Show Review: Do Make Say Think with themselves at Great American Music Hall, 2/2/10

by Gordon Elgart on February 3, 2010

Nine musicians in constant motion, giving it their all

Do Make Say Think are one of the leaders of the instrumental rock genre, and have been for some time. Along with Explosions in the Sky, Mogwai and Godspeed! You Black Emperor, they’ve fought hard against the tyranny of lyrics to play dramatic and emotional music that’s all about the music. They’re the electric guitar era’s answer to classical music.  And on Tuesday night, they brought their nine-piece ensemble to Great American Music Hall, which is a perfect venue for them.

When the show started, Charles Spearin of Do Make Say Think walked on stage by himself, and explained what we’d be seeing. The band was going to come out, call themselves “The Happiness Project,” Spearin’s own side project, then go backstage. Then they’d come out again calling themselves “Years,” the name of Ohad Benchetrit’s project. Finally, they’d return as Do Make Say Think to play the main set. The musicians would be the same, but the musical styles would certainly change.

The Happiness Project was described as “science,” as Spearin recorded interviews with neighbors, loosely around the concept of happiness, and then listened to the voices for the music within. He then takes this music and uses it as the melodies for an album’s worth of songs. It’s an interesting art project, and it was surprising to see how well it worked live. Particularly impressive was the song called “Vanessa,” an interview with a formerly deaf woman who received a cochlear implant and talked about what it felt like to hear sound for the first time. It’s a fascinating interview, and the music turned it into a celebration of the physical sensation of sound. The whole Happiness Project set was full of little surprises; I recommend checking out the album.

Next up was Years, which also comprised the members of Do Make Say Think. The first two Years songs featured Benchetrit playing acoustic guitar with a series of pedals, adding effects and loops on top of himself, building a slow sweet melody into an almost dissonant conclusion. He’s a pretty incredible guitar player, and he was showing it off here. He then brought out the full nine piece for a couple of songs, both of which built off quiet peaceful loops and built into dramatic finishes. These songs were reminiscent of Do Make Say Think tracks, and were extremely well received by the crowd.

Finally, the same musicians came back out, introduced themselves as “Do Make Say Motherfucking Think,” and began to play the lead track of their newest album, a song called “Do.”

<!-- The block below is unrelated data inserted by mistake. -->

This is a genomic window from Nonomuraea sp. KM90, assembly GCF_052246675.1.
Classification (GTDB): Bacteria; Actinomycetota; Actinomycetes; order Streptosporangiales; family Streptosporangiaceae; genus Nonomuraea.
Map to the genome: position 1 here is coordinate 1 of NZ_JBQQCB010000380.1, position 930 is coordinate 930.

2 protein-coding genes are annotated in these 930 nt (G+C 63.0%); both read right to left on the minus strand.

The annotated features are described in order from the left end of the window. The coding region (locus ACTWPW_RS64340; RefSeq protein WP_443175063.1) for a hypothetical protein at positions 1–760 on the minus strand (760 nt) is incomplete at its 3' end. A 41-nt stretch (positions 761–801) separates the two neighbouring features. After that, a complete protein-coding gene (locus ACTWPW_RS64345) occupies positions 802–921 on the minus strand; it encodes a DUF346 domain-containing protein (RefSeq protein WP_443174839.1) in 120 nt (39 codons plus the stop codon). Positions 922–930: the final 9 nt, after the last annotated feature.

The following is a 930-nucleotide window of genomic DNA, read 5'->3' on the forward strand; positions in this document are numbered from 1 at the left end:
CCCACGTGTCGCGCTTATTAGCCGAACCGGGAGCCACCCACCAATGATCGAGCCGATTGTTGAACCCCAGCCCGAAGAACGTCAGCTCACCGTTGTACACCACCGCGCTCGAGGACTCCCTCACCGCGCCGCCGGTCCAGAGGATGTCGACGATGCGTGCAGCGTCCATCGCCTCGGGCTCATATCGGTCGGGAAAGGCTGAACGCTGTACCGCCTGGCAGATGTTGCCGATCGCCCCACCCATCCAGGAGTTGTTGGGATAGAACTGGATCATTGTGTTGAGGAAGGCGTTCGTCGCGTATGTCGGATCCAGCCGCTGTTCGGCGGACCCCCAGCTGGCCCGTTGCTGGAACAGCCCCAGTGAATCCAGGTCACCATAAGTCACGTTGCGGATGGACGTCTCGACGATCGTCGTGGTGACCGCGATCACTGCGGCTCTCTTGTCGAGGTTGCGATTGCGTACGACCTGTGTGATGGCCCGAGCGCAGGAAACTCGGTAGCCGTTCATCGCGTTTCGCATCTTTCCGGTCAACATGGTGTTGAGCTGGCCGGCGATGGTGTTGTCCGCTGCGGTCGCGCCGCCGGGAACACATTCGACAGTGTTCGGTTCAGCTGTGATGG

A Do Make Say Think track more often than not follows a certain formula. It’s to build around repeated riffs, get more and more intense, louder and louder, layering instruments from the nine piece band. Keep going louder until you can’t go louder, then go louder than that. Build and build until then, then, then you get to a gigantic climax! (At this point, every song, the crowd screams their approval.) Then you cuddle; rather, you play a slow coda with slightly different instrumentation that resolves the melodic themes of the song. Repeat.

This formula describes the first few songs of the night, but then the band was reduced to its core five members (two guitars, bass, two drummers) for a song that sounded like it have come right off Pink Floyd Live at Pompeii. Eventually, the rest of the band came back on, and the songs took on a different tone. Rather than slow builders, the band played a few shorter, absolutely fast driving numbers. One was introduced as the “#1 dance single in France,” and this got the crowd moving quite a bit.

The last song of the set was a fast, loud number that actually got the crowd dancing for the first time of the night. The rest of the time, it seemed the audience was holding its collective breath at the beauty of what was being played. Finally, we were in the midst of a celebration of music, and for the first time tonight, the show was simply fun.

After raucous applause and a quick encore break, Do Make Say Think returned, and immediately played songs that relied on their original formula. This took some of the life out of the crowd, and the screaming at the climax was missing. At this point, I wished that the band had pulled the no-encore move, because the encore lacked the excitement the end of the set had held.

Even so, this was a spectacular show. Every song is meticulously composed, beautifully played, and comes from the heart. If you’re a nine-piece band playing at Great American Music Hall, you’re in it for the love of art, and not the money, and it showed.

Gordon Elgart

A music nerd who probably uses that term too much. I have a deep love for bombastic, quirky and dynamic music.

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{ 2 comments… read them below or add one }

Rick February 3, 2010 at 9:31 pm

I’ve found that it is up to the crowd to take over during the encore of a DMST show. If you weren’t yelling during the encore, no one else will!

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Gordon Elgart February 4, 2010 at 1:13 pm

It was the involuntary release of screams that went missing during the encore. No voluntary whooping it up could have replaced it.

Next time, though, I’ll throw some screams in there and see what happens!

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